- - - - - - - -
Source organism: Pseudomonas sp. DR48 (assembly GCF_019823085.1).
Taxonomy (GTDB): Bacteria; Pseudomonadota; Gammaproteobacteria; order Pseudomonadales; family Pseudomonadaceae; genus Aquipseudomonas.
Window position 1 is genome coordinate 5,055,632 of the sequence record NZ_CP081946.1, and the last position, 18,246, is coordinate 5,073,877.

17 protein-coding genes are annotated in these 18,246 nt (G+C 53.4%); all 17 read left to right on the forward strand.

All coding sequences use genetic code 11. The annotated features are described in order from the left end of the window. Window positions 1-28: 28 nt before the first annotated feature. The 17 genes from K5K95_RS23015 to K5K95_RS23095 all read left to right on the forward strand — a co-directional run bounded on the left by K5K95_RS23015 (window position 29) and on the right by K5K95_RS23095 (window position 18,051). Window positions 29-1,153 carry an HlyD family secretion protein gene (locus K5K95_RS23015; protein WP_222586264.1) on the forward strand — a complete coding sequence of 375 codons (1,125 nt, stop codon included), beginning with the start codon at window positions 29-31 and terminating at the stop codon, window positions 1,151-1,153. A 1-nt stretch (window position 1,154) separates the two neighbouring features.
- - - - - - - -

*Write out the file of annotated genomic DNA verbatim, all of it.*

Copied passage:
Source organism: Pseudomonas sp. DR48 (assembly GCF_019823085.1).
Taxonomy (GTDB): Bacteria; Pseudomonadota; Gammaproteobacteria; order Pseudomonadales; family Pseudomonadaceae; genus Aquipseudomonas.
Window position 1 is genome coordinate 5,055,632 of the sequence record NZ_CP081946.1, and the last position, 18,246, is coordinate 5,073,877.

17 protein-coding genes are annotated in these 18,246 nt (G+C 53.4%); all 17 read left to right on the forward strand.

All coding sequences use genetic code 11. The annotated features are described in order from the left end of the window. Window positions 1-28: 28 nt before the first annotated feature. The 17 genes from K5K95_RS23015 to K5K95_RS23095 all read left to right on the forward strand — a co-directional run bounded on the left by K5K95_RS23015 (window position 29) and on the right by K5K95_RS23095 (window position 18,051). Window positions 29-1,153 carry an HlyD family secretion protein gene (locus K5K95_RS23015; protein WP_222586264.1) on the forward strand — a complete coding sequence of 375 codons (1,125 nt, stop codon included), beginning with the start codon at window positions 29-31 and terminating at the stop codon, window positions 1,151-1,153. A 1-nt stretch (window position 1,154) separates the two neighbouring features.